Misty May-Treanor’s volleyball skills clinic in Pismo Beach is a hit with kids

Three-time Olympic beach volleyball gold medalist will conduct a second clinic Sunday

jscroggin@thetribunenews.comAugust 10, 2013 

As a 2-year-old, Shell Beach Elementary student Cole Nieman watched pro beach volleyball player Misty May-Treanor team with Kerri Walsh Jennings on TV to win a gold medal at the Beijing Olympics in 2008. 

Back then, Nieman would run through the house saying, “My Misty May!”

He’d even met her at an AVP Tour event in Santa Barbara. 

Now that he’s about to enter second grade, Nieman thought it was about time to meet up again and enrolled in one of May-Treanor’s two Pismo Beach clinics this weekend.

“She was teaching us how to learn some stuff I haven’t done before,” Nieman said. “Doing that thing where you had to spike it and go that way and that way and always move.”

Nieman was one of 74 youths between 8 and 18 years old to participate in May-Treanor’s all-day volleyball clinic hosted by the City of Pismo Beach at the sand courts at the end of Wadsworth Avenue on Saturday. 

A second clinic will be held today, beginning at 10 a.m. and ending with an autograph and picture session at 3 p.m.

Organizers said walk-up registration is available and suggested arriving at 9 a.m. to sign up for the clinic, which costs $125 per child.

May-Treanor and Jennings won women’s beach gold at three straight Olympic Games, leading up to May-Treanor’s retirement after the London Games last summer. 

During their dominant partnership, the duo also won 101 straight matches and 18 consecutive tournaments titles on the pro circuit.

In college, May-Treanor captained the Long Beach State women’s volleyball team to an undefeated 36-0 season in 1998.

In retirement, May-Treanor was a volunteer assistant coach with the 49ers’ varsity-level beach volleyball team this past spring and has turned her attention away from competing.

“The only way to make our sport grow is by sharing our information,” May-Treanor said. “Do I have a few more years in me? Probably, but it’s harder for me to get moving now, and I really enjoy working with the kids. That’s the future of our sport.”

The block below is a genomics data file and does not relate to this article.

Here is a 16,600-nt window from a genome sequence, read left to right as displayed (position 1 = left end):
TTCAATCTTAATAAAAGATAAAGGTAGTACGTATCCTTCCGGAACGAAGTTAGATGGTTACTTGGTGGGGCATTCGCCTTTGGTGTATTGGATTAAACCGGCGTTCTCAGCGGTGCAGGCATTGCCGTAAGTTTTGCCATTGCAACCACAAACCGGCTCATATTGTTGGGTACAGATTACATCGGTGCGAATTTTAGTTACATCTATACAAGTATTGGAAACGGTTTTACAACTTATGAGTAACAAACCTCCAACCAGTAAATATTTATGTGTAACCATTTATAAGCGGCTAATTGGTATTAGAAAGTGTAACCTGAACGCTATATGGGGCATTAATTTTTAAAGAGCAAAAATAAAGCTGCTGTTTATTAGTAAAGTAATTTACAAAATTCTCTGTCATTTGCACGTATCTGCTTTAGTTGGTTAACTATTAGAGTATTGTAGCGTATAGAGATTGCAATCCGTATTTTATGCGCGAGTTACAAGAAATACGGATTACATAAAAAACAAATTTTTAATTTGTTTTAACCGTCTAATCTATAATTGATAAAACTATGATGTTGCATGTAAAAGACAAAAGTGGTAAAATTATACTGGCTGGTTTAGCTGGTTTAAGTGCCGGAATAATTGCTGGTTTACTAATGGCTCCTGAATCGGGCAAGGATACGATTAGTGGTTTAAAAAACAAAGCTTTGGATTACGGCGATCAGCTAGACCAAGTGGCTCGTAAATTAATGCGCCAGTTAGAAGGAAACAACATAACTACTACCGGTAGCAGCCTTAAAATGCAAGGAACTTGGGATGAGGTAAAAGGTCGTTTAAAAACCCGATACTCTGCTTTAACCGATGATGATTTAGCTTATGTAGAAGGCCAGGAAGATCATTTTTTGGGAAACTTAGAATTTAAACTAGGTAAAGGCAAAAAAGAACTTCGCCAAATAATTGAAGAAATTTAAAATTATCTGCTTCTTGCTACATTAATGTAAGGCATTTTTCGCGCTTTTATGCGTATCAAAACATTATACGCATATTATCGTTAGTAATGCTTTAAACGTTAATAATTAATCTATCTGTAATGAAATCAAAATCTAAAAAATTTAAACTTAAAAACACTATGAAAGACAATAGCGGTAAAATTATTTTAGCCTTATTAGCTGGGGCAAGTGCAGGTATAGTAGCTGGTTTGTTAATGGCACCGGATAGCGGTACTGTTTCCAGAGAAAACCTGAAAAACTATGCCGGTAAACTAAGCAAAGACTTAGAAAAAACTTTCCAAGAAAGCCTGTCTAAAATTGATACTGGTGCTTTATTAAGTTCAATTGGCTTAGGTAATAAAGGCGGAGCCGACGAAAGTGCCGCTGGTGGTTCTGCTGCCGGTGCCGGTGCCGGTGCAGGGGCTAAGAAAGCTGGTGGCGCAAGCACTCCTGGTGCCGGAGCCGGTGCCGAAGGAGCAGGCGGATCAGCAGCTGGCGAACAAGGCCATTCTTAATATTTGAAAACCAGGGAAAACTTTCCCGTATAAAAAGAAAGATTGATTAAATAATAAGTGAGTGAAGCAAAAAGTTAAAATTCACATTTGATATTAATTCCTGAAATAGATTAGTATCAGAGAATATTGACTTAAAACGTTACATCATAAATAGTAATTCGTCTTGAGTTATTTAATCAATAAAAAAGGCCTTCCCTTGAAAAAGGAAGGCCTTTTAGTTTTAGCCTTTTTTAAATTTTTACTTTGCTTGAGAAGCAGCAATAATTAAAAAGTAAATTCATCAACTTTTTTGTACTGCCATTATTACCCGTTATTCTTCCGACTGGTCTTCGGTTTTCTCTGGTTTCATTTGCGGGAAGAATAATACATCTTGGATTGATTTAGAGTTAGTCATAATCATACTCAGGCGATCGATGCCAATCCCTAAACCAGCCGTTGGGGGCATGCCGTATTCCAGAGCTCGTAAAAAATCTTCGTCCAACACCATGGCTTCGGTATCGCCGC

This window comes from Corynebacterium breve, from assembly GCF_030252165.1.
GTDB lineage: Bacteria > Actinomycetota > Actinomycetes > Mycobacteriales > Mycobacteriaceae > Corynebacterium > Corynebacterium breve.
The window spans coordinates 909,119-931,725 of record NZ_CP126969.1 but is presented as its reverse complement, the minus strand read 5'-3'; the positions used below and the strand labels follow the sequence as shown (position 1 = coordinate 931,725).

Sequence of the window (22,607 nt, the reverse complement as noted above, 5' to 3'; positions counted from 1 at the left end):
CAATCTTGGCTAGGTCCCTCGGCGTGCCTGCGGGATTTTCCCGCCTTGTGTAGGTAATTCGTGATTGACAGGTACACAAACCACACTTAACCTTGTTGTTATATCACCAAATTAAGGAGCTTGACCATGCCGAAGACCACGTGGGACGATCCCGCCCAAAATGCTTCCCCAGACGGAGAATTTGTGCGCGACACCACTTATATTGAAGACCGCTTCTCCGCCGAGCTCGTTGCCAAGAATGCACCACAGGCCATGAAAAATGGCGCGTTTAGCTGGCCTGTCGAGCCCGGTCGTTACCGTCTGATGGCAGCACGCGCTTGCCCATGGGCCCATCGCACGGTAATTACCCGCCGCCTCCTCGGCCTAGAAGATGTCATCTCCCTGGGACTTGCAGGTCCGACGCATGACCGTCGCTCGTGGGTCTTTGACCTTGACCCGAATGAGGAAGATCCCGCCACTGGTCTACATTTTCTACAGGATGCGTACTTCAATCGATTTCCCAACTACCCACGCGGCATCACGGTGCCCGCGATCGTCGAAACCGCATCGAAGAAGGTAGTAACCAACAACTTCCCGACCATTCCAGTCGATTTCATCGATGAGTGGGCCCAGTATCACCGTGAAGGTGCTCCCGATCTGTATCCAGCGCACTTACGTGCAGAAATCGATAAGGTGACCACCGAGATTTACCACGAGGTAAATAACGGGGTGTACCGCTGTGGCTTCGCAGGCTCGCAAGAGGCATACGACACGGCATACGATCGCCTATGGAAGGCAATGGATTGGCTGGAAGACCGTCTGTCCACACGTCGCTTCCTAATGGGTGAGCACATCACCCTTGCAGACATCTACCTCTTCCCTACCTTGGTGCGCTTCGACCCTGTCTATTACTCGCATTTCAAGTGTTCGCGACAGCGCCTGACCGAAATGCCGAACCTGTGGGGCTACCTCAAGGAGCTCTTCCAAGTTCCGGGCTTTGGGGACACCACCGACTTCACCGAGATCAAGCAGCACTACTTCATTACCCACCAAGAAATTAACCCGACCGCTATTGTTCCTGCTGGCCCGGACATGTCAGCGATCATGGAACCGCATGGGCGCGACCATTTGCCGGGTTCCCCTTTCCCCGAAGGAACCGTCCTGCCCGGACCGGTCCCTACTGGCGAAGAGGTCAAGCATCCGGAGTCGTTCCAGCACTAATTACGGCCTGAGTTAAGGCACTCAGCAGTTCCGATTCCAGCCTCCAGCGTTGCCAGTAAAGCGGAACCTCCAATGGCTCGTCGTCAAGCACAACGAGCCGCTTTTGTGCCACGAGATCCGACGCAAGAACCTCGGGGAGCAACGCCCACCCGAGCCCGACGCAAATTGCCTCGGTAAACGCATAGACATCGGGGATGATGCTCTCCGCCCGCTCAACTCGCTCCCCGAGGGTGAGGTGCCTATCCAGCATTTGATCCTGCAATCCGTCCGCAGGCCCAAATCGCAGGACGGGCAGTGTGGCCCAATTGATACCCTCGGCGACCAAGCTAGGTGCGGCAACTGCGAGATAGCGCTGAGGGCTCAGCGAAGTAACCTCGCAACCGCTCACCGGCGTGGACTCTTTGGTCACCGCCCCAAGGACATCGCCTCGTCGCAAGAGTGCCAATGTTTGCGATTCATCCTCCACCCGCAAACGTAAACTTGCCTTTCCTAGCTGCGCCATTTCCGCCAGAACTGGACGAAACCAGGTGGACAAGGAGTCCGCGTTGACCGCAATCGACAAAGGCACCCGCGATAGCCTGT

The clinic was filled primarily with girls, though a small percentage of boys also received personal instruction from May-Treanor and a group of coaches comprised of May-Treanor’s father Butch May, a former Olympic volleyball player in his own right, and a group of coaches from local beach volleyball organizations. 

May-Treanor’s husband and former Major League catcher Matt Treanor was on hand as were the couple’s two Boston terriers. They spent Easter weekend at Lopez Lake, so a return to the area felt natural. 

“We have family friends here,” May-Treanor said, “and my dad played when tournaments were all along the coast. I’m sure he played in Pismo, but I was very young.”

While Nieman was one of the youngest participants, Nipomo High girls volleyball player Sam Baker was one of the more experienced. 

Having played volleyball for six years and having also followed May-Treanor’s Olympic career, the 17-year-old senior signed up after learning about the clinic from her coach. 

“I thought it would be a great opportunity to meet Misty and to have her help me out,” Baker said. “I improved a lot and got a lot of instruction by all these coaches. It was really nice.” 

Having already held events in Denver, Snowmass, Colo.; and Long Beach, N.Y., May-Treanor will also visit Portland, Ore., and Virginia Beach, Va., by the end of the month.

By Saturday afternoon, there was already talk of a return to Pismo Beach next summer. 

Though May-Treanor signed the most memorabilia, Matt Treanor also fielded photo requests, and the affable Butch May was a favorite among the youngsters he coached. 

“As you see, I give my dad the youngest kids because he’s a very good fundamentalist, and he gets them going,” May-Treanor said. “They have a great time and that’s where I got my start. Everybody wants to go to step Z before even going through A-B-C nowadays.

“The kids have to learn it’s all about fundamentals, and it’s all about the basics. You just develop that and then you can increase your game. You become more advanced, but even at the professional level, it’s all about the basics.”


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